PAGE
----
Therefore, counting clocks from one activate 310 to the next activate 350, the cycle flows as follows: one clock to activate 310, one clock delay 311, one clock to issue the read command 320, one clock delay 323, one clock to read the tag data 322, two clocks delay, four clocks for a full burst write with the wrap around of the tag data being written last, one cycle of delay, a precharge command 340, one cycle of delay, and the next activate command 350. The time form activate to the next activate is 14 clocks. Comparing that to the full read-modify-write of FIG. 5, where it took 17 cycles, the inventive cycle saves 3 clock periods.
The DQM signal disables the output on the SDRAM. DQM is used to override a portion of a read or write command and this feature used to save time by not doing full read or write operations. DQM is asserted by the MAC.
The SDRAM specification refers to its data pins as DQs, wherein Q is the output of a register and D is the input of the register. So a single pin that is both an input and an output is a DQ pin. When the pin is receiving data, the pin is a D. When the pin is writing data, the pin is a Q. The M in DQM stands for mask. So DQM is a way to mask data being read or being written. If performing a read operation and DQM is asserted, the DQM signal turns off the output driver of the SDRAM. The SDRAM still cycles through the burst, but it does not actually drive the bus on that particular clock period.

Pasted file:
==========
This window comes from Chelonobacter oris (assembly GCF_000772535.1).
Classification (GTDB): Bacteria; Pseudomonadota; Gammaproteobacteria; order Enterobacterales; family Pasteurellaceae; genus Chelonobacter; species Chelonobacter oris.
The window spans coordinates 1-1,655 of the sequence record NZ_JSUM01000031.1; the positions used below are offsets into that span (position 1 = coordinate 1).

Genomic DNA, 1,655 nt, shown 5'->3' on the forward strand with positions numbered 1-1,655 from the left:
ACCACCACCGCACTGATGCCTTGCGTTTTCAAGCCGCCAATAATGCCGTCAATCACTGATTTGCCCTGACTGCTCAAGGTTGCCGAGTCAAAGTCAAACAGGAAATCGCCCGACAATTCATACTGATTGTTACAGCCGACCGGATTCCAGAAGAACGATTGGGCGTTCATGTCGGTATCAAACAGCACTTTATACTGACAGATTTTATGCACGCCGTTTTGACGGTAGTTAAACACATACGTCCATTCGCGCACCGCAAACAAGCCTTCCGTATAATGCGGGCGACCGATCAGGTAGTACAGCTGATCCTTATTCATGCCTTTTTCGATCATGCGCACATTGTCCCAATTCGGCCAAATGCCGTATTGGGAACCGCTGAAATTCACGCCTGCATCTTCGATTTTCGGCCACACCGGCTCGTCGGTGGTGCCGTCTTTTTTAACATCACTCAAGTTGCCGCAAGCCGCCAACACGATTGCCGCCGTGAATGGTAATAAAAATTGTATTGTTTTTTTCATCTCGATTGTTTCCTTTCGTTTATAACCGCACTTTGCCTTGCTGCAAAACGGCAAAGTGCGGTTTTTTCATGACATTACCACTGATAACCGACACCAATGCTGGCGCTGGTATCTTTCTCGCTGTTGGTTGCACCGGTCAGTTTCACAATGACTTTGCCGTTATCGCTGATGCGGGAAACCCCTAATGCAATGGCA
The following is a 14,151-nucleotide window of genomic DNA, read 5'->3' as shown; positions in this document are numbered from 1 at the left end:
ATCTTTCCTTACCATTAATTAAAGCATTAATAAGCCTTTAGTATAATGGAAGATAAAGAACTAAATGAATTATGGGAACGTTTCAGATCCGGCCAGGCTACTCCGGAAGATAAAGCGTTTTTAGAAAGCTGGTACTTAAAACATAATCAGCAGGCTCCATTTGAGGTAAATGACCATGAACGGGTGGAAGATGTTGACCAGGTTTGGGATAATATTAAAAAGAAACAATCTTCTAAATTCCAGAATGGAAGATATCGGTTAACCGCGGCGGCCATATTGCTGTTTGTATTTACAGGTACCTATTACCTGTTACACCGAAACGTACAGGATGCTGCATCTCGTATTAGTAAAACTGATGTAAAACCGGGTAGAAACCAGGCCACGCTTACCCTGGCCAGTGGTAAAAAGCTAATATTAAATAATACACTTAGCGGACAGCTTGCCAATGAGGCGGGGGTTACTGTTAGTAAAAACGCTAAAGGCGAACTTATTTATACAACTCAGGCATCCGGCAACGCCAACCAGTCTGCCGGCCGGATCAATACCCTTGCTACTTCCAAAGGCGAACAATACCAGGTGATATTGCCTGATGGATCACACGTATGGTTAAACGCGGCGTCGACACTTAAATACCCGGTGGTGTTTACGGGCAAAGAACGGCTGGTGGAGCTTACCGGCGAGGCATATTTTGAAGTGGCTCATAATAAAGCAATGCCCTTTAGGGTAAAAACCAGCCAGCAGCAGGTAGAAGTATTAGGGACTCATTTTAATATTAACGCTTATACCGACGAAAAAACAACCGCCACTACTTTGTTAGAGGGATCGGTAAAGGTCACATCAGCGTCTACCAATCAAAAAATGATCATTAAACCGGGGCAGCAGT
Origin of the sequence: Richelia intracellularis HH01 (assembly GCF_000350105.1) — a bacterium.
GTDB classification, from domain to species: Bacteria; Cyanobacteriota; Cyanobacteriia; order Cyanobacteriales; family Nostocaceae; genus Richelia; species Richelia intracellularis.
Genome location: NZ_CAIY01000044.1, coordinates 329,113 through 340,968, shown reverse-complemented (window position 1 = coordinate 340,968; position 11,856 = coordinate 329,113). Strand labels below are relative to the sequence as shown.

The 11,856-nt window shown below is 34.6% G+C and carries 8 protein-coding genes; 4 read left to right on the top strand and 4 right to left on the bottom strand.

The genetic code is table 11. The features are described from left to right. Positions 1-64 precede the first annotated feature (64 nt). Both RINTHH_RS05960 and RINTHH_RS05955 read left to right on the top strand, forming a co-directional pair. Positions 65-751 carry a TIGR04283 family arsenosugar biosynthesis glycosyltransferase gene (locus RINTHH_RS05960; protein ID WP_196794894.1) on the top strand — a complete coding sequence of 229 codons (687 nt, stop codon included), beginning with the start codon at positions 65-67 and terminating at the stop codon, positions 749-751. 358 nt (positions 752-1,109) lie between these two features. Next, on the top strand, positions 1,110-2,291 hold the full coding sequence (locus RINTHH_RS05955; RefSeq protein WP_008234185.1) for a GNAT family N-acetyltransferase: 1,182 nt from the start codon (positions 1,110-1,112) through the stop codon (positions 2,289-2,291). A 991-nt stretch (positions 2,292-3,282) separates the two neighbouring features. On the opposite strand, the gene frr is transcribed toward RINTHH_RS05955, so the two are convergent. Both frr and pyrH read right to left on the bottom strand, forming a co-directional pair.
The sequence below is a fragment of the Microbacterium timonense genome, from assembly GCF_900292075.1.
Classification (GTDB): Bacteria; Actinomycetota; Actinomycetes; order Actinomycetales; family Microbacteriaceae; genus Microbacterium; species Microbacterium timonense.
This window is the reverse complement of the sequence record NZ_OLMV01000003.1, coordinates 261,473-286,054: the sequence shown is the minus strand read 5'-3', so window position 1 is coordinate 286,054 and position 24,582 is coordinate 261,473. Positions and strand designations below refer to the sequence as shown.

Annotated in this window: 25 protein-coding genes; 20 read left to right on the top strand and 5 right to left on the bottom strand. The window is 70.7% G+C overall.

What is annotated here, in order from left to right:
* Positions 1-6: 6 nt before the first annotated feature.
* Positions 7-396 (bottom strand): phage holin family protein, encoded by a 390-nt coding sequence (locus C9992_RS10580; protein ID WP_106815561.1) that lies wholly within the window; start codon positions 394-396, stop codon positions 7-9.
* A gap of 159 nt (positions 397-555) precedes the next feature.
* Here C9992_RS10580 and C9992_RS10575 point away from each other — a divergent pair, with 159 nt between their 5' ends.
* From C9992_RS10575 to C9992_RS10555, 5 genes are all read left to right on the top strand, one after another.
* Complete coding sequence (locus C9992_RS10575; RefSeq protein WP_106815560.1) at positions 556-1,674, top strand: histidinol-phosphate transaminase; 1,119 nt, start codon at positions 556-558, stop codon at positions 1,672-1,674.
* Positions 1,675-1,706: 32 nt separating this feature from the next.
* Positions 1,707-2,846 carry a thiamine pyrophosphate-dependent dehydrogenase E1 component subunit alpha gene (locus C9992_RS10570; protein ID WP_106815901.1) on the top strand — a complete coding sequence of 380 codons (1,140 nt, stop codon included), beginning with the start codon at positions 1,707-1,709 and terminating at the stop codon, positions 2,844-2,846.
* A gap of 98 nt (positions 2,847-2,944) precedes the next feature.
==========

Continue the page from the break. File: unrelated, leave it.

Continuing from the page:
Thus, by asserting DQM, the data is masked off a read operation, and the RAM is still sequencing through its burst. So, to mask only one byte of the burst from a RAM, DQM would be asserted on the cycle preceding the desired mask cycle by two clock cycles. In the invention, DQM is used for masking off the second, third and fourth memory lines from all the SDRAMs. So, after the first memory line, which contains the tag data is read, for the next three cycles DQM is asserted so that the second, third and fourth memory lines of the burst are disabled. This allows the issuance of a write command sooner. The timing is shorter in this case than it would be in the full read-modify-write case by three cycles because the data bus can be turned around while the RAM is finishing the burst read.